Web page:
Catriona’s Curse

by A. T. Weaver

Catriona's Curse - A.T. Weaver
Editions:Paperback: $ 19.99
ISBN: 978-1470039168
Size: 6.00 x 9.00 in
Pages: 332
Kindle: $ 3.99
Pages: 343

When Sunny Nelson walks into the house built by an ancestor at the beginning of the Civil War, strange things start happening.

First, he senses an attraction to April Davis. He hasn’t been attracted to a woman since he discovered the difference between boys and girls. Of course, as soon as he sees her brother, Jeff, he forgets April.

Later, as he works to turn the old house into a B&B, he starts having dreams and visions about people who lived in the house. Although Sunny was raised in a dual theology family, neither he nor Jeff believe in reincarnation. Through hypnosis, they and April are all regressed to past lives where they discover they have known each other before, and find out the secret of the curse placed by Catriona Davis.

Along the way Sunny and Jeff fall in love. Jeff finds Sunny’s Pagan practices and the idea of reincarnation unsettling at first, but eventually decides to accept them if he wants to be with Sunny.

Together the three search for a way to dispel Catriona’s Curse.

A question remains. Was the curse revenge or justice?

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I arrived at the house about six Tuesday evening; Jim was stripping paint from the mopboard in the library. I asked, “Is Sunny here?”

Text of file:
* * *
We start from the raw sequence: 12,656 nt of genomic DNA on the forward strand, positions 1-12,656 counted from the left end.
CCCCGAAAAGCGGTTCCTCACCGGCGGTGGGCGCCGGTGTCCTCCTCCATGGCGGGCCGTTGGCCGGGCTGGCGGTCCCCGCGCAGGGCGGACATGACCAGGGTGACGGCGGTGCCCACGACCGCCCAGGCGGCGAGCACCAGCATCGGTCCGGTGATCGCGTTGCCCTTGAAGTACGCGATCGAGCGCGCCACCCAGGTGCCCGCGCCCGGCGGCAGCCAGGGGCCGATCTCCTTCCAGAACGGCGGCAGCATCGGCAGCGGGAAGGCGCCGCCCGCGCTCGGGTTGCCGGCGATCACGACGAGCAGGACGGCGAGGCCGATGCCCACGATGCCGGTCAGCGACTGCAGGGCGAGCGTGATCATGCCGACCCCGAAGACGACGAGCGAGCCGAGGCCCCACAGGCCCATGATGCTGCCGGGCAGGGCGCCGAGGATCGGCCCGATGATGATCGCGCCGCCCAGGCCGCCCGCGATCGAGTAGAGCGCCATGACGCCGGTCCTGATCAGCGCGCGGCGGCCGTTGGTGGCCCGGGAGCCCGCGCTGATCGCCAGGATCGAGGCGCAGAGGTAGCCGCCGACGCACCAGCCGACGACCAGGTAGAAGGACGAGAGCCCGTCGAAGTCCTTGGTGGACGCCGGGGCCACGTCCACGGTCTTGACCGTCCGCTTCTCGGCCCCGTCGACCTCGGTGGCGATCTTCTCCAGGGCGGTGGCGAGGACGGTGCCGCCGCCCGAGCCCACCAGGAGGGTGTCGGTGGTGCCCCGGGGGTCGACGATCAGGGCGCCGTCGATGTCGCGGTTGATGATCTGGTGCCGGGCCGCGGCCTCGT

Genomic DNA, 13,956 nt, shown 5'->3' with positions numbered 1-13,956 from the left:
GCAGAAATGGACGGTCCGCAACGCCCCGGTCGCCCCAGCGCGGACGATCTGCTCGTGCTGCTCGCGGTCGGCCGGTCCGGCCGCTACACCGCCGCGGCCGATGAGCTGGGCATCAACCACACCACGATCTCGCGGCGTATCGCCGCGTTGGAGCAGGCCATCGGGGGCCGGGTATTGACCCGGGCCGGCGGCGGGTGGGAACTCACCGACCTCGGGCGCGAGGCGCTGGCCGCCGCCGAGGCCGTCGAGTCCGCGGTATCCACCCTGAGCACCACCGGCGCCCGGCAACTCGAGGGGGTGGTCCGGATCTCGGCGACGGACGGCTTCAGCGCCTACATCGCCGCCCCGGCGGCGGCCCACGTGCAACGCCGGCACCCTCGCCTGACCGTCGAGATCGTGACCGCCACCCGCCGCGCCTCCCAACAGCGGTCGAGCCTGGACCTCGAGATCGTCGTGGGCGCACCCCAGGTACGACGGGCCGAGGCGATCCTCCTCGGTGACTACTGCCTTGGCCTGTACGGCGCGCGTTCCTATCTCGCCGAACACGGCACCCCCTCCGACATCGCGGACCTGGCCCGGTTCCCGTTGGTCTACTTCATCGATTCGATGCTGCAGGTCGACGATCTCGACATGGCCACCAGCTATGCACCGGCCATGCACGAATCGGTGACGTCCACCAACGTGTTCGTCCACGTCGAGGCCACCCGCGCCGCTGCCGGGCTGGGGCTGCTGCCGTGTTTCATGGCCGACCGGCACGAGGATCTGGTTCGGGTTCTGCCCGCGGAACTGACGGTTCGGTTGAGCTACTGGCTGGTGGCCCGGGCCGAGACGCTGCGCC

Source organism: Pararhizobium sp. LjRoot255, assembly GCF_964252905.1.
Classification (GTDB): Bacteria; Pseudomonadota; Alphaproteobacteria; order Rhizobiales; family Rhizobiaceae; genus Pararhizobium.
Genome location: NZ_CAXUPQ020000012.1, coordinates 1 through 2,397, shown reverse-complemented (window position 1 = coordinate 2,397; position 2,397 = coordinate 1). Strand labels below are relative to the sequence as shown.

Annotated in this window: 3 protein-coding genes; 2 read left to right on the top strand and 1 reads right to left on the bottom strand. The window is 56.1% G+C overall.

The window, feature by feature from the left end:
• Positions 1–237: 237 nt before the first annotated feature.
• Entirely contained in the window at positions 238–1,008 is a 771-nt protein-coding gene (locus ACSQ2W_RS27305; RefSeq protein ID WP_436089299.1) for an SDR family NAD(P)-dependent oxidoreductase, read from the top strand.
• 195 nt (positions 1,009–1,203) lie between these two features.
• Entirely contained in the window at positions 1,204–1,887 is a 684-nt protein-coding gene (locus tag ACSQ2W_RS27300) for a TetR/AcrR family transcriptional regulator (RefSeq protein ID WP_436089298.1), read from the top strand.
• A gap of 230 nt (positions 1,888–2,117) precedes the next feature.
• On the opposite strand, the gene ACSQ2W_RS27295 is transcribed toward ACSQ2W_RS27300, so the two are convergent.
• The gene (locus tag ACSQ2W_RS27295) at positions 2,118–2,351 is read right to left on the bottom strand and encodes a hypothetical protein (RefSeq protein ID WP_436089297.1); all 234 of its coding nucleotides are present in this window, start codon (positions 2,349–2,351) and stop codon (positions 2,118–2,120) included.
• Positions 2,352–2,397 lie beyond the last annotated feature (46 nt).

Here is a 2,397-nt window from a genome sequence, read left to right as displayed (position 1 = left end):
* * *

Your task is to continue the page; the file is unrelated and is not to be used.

“He went toward the orchard about an hour ago with a backpack and Fetcher.”

“What’s he doing out there?”

“Sunny is the only one of us kids who still sometimes practices the Pagan rituals our mother’s mother taught us,” Jim explained. “You and April were probably raised on Mother Goose and the Brothers Grimm. We grew up on tales of Queen Maev, Connor mac Nessa and Cuchulain. Today is Mabon or the Autumnal Equinox; he’s gone to commune with the Goddess and celebrate the harvest.”

“I have no idea what you’re talking about. I got the idea from Sunny he was Christian.


“Well, we were raised to believe in Christianity, but the family also honors the religion of our ancestors Mother’s mother taught us. We try to observe the holidays in some manner. It’s usually just in the foods we eat and the color of candles we burn, but sometimes Sunny takes it a little further, especially if something’s bothering him. Lately, something’s seemed on his mind besides remodeling. I don’t think it’s only the dreams either.”

I frowned and said, “Maybe I shouldn’t interrupt him.”